4
$\begingroup$

I have learned that a vector space is a set of elements called vectors, on which are defined an addition operation and a scalar multiplication operation with the scalars in some field $F$. However, all the examples of vector fields I know ($\mathbb{R}^n$, $\mathbb{C}^n$, $\mathbb{F}^{(n, n)}$, etc) all use the "normal" operations of addition and scalar multiplication.

As an example, let's consider the set $S = \{(x, y) \in \mathbb{R}^2 \lvert x + y = 10\}$, for instance. With the intuitive definitions of addition and scalar multiplication ($(a, b) + (c, d) = (a + c, b + d)$ and $k(a, b) = (ka, kb)$), I can verify that this is a vector space, but I can't think of any other definitions of the addition/scalar multiplication operation that still makes this set a vector space.

Could someone provide and explain a nonobvious example of addition/scalar multiplication operations that still keeps the set as a vector space?

$\endgroup$
8
  • 1
    $\begingroup$ There is a bijection betweem that set and the set $\Bbb{C}^{2023}$. Fix such a bijection $\Phi$. Then, there is a unique structure of a 2023-dimensional complex vector space on the set $S$ such that $\Phi$ becomes an isomorphism (of 2023-dimensional complex vector spaces). $\endgroup$
    – peek-a-boo
    Commented Aug 31, 2023 at 18:19
  • 5
    $\begingroup$ Are you sure your example is a vector space? ;) $\endgroup$
    – blargoner
    Commented Aug 31, 2023 at 18:47
  • $\begingroup$ In practice this sort of thing doesn't really matter. Almost every example of a vector space you'll come across is built out of "normal" addition and scalar multiplication (typically of functions). $\endgroup$ Commented Aug 31, 2023 at 18:48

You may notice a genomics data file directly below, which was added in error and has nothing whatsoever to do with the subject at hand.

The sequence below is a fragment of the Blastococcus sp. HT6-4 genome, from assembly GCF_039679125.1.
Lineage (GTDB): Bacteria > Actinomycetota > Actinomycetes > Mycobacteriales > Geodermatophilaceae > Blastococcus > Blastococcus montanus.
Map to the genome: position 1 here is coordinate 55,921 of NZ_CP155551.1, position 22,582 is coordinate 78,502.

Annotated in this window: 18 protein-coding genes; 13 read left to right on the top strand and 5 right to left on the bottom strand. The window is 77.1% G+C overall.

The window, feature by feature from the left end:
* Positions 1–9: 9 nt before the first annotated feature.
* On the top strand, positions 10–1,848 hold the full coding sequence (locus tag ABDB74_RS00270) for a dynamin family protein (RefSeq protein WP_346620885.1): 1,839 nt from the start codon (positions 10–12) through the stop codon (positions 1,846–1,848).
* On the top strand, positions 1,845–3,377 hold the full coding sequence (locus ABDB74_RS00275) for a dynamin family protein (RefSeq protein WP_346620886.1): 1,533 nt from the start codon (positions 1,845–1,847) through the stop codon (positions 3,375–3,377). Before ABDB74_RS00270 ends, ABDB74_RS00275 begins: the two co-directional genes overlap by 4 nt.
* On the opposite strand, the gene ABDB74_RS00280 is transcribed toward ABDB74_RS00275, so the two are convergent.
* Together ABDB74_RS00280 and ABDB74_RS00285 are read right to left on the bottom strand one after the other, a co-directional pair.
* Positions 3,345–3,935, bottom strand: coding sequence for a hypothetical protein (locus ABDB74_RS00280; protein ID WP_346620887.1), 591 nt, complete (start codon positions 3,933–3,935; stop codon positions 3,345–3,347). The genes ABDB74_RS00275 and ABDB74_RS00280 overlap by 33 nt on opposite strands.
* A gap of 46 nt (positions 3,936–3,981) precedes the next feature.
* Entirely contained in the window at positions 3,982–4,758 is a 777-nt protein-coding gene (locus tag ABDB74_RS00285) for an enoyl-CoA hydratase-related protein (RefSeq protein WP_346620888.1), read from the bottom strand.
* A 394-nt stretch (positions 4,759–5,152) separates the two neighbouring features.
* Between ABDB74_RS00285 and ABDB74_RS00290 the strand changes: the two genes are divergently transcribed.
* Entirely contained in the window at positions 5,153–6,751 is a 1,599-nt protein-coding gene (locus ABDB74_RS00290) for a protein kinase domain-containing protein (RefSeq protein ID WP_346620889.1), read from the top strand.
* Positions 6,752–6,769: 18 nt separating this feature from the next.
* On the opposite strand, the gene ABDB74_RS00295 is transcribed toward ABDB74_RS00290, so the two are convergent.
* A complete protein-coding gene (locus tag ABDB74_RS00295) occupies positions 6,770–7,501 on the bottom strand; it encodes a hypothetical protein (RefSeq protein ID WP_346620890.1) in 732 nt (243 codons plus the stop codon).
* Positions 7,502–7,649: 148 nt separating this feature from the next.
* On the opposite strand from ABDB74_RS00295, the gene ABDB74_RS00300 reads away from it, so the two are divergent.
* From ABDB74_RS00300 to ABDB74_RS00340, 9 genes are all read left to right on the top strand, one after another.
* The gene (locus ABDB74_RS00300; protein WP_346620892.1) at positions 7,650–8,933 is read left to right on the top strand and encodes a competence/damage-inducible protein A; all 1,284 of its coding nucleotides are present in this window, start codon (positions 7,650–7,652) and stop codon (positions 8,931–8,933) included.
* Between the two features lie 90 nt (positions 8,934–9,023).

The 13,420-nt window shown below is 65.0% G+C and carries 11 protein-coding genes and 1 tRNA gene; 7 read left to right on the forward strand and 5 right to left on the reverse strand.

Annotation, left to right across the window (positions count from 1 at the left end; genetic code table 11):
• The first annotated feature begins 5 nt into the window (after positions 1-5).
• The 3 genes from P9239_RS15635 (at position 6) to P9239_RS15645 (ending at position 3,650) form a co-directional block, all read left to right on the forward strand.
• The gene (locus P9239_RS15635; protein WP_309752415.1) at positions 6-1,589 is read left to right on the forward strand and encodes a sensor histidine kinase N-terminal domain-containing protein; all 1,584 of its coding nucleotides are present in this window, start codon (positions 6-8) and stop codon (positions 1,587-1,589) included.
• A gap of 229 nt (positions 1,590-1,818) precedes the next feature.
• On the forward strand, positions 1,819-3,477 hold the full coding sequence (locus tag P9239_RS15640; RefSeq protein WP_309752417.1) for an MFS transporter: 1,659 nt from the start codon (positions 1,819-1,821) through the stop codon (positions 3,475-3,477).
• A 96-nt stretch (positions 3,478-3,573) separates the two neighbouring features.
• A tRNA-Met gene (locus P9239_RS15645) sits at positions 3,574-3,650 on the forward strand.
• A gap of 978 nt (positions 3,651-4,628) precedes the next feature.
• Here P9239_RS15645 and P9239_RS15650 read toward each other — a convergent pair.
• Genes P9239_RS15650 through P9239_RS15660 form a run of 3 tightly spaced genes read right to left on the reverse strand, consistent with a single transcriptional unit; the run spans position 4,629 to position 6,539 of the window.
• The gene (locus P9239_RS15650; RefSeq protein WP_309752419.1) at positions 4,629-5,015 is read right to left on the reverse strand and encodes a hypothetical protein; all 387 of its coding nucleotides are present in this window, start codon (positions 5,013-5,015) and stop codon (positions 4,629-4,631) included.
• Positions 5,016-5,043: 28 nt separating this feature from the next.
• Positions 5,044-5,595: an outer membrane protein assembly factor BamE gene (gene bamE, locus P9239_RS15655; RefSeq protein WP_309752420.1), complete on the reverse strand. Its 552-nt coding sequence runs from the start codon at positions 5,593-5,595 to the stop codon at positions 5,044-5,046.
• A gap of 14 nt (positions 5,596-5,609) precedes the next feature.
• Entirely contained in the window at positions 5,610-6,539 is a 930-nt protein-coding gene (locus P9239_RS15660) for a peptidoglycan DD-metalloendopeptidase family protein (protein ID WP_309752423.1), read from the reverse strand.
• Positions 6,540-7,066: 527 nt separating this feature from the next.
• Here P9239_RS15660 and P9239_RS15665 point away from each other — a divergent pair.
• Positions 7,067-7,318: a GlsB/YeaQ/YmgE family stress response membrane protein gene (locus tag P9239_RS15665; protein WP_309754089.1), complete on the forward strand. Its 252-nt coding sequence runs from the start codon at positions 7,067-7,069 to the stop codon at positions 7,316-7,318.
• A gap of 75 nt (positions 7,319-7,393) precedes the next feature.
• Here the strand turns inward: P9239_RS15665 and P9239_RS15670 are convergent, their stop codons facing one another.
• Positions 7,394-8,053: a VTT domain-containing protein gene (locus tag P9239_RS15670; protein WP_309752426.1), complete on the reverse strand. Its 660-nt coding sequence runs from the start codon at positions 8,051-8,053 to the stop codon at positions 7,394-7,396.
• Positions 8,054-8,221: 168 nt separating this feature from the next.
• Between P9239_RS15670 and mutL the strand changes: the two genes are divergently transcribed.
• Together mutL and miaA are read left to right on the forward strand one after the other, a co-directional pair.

• 1
    $\begingroup$ Your set is not a vector space, because it is not closed under the operations: for example, $(10,0)$ lies in your set, but $2(10,0) = (20,0)$ does not. Likewise, even though $(10,0)$ and $(0,10)$ are both elements of $S$, their sum as you have defined them, $(10,0)+(0,10) = (10,10)$ does not lie in $S$. You do not have a vector space. $\endgroup$ Commented Aug 31, 2023 at 19:18
  • 1
    $\begingroup$ By the way, you can make your set $S$ into a vector space (in many different ways), with other "additions" and "scalar multiplications": if $a$ and $b$ are any real numbers with $a+b=10$, you can define addition in $S$ by $(x,y)\oplus(z,w) = (x+z-a,y+w-b)$, and scalar multiplication by $\alpha\odot(x,y) = (\alpha x + (1-\alpha)a,\alpha y + (1-\alpha)b)$, and you will get a vector space. $\endgroup$ Commented Aug 31, 2023 at 20:07

2 Answers 2

6
$\begingroup$

This is not an obvious example, but you can prove it by straightforward computations.

Consider $V=\{(x,y,z)\in \mathbb{R}^3: x>0\}$ with the following operations

$$ (x,y,z)\oplus (a,b,c)=(x\cdot a,y+b+3,z+c)$$ $$ \alpha \otimes (x,y,z)=(x^\alpha,\alpha \cdot y +3(\alpha -1),\alpha \cdot z)$$

Of course, $+$ and $\cdot$ are the usual sum and multiplication. It can seem weird, but the null element is $(1,-3,0)$.

$\endgroup$
2
  • $\begingroup$ This vector space is the direct sum of three vector spaces, $V = V_1 \oplus V_2 \oplus V_3,$ where $V_1$ is the space I present in my answer, $V_2$ is like a translated $\mathbb R,$ and $V_3$ is just $\mathbb R.$ $\endgroup$
    – md2perpe
    Commented Sep 1, 2023 at 18:29
  • $\begingroup$ @md2perpe yes it is. $\endgroup$ Commented Sep 1, 2023 at 19:15
6
$\begingroup$

An example that I remember from my first year at university:

Take $V=(0,\infty)$ with $v_1\oplus v_2 = v_1 v_2$ and $k\otimes v = v^k$ for $v,v_1,v_2\in V$ and $k\in\mathbb R.$

This is though isomorphic with $\mathbb R$ by the isomorphism $\phi(v) = \ln v.$

$\endgroup$

You must log in to answer this question.

Not the answer you're looking for? Browse other questions tagged .